Wausau woman warns of scam on Venmo | News | #phishing | #scams

MADISON (WKOW) — If you’re splitting a lunch bill with friends or repaying family, Venmo can be a life saver. But, like other digital payment platforms, it can also be home to people trying to scam others out of money.

For Breanna Saunders, a resident of Wausau, a scam on Venmo impacted not only her, but also her best friend.

“Venmo is really convenient because you can send money instantly, but now, I’m kind of questioning if it’s the right decision,” Saunders said.

Saunders said it all happened about a week ago when someone impersonating her on Venmo requested $300 from her best friend.

The request said: “At the store. I left my wallet at home. I’ll send it back as soon as I get home. Please & Thank you? Appreciate it.”

Without thinking twice, Saunders said her best friend sent the money.

“For Heather, it was just: ‘Oh, my friend needs help,’ you know? She didn’t ask questions. That’s a true friend right there,” Saunders said.

After exchanging texts, the friends soon realized that Saunders was not the one who sent the request, and therefore, didn’t get the money.

“Looking at the Venmo name, it was the same picture, same username, but basically, the only difference was there was a dash between my first and last name when my real one had an underscore between my first and last name,” Saunders said.

Soon after, Saunders started seeing more friends post online about the same thing happening to them.

“The exact same message, the exact same cry for help and the exact same amount of money,” Saunders said.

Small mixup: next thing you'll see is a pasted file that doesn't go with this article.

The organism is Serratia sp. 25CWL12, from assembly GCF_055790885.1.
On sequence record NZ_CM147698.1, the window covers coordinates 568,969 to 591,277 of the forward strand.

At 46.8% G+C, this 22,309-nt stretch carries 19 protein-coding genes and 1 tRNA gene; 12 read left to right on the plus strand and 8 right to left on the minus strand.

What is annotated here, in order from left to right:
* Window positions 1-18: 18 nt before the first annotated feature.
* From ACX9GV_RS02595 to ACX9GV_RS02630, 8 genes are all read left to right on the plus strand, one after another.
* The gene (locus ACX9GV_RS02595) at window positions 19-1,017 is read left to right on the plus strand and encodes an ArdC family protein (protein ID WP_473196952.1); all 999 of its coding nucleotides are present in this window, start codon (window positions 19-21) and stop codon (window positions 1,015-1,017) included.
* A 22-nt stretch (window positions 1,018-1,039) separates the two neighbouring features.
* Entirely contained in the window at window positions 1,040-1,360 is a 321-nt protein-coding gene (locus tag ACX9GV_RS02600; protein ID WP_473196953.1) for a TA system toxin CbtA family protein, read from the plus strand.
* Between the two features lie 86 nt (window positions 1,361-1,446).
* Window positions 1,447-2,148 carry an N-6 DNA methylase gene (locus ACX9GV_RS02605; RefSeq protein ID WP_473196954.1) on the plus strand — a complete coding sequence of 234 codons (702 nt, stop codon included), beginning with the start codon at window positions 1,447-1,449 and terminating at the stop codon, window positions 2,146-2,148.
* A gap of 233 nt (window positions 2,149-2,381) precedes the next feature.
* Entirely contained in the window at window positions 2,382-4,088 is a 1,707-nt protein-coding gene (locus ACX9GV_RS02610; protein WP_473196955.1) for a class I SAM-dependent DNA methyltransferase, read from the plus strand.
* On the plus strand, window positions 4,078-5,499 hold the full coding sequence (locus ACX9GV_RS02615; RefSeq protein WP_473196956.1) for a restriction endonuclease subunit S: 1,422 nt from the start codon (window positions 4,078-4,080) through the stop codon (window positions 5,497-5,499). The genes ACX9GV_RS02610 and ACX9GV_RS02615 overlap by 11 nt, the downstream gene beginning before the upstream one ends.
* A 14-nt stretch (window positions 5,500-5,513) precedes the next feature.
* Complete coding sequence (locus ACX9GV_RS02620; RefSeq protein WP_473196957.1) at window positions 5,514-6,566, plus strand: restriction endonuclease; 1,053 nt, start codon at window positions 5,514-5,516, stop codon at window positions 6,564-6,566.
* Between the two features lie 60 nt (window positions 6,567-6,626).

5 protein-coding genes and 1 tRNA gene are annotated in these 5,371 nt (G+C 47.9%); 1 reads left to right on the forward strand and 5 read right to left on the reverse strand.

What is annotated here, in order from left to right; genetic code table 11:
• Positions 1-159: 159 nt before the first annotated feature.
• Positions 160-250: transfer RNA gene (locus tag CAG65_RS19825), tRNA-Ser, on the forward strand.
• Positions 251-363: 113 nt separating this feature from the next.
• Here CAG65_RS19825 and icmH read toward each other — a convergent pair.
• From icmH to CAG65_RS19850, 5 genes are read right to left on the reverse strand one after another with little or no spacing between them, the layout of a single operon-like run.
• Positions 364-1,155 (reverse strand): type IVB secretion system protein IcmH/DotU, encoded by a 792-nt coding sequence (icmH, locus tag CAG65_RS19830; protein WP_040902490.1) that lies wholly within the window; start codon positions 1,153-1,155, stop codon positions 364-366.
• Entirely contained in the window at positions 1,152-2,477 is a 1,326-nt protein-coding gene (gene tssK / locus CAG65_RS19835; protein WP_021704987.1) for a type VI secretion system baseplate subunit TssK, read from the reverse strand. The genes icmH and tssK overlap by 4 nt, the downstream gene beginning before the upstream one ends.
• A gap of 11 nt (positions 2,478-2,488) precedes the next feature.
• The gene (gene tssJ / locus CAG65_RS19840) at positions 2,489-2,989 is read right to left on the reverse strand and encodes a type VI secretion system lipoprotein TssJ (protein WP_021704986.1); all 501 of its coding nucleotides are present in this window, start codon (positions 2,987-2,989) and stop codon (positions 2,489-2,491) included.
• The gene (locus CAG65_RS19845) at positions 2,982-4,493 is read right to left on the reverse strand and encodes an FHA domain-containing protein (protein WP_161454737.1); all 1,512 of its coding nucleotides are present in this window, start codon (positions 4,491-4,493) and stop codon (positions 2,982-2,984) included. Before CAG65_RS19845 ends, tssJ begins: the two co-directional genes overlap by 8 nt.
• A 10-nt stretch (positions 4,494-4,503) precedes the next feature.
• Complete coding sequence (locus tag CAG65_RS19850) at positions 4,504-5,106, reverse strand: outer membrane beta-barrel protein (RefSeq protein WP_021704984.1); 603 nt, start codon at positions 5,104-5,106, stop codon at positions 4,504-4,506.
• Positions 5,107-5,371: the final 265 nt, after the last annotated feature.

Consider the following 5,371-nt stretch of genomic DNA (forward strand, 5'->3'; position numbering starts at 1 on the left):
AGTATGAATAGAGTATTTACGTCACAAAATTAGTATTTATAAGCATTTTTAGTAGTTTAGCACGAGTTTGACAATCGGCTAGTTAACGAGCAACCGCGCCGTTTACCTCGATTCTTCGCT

To prevent yourself from falling victim to scams like this, Tiffany Bernhardt, Southwest Wisconsin Regional Director of the Better Business Bureau, recommends making your Venmo profile private.

“When you have the public feed turned on, anybody can see your transaction and it’s super easy for a scammer to develop a profile with a letter or a number that’s off,” Bernhardt said.

Bernhardt said another step people can take to protect themselves is linking a credit card, rather than a debit card to their Venmo account.

“It’s going to cost you a little bit more money–Venmo charges a 3% fee if you go ahead and use a credit card, but it’s going to give you additional protections that other forms of payment may not,” Bernhardt said.

Venmo also shared tips for avoiding scams. Those include:

  • Looking at the profile of the person requesting money to confirm they are legit
  • Reaching out to the person directly to confirm they made the request
  • Utilizing Venmo codes in person to pay people directly

If you do fall victim to a scam on Venmo, you can report it to Venmo by emailing spoof@paypal.com or calling 1-(855)-812-4430.

The Better Business Bureau also takes reports of scams. You can make a report on their website.

“Your report is going to help warn others of the scams that are taking place in the marketplace,” Bernhardt said.

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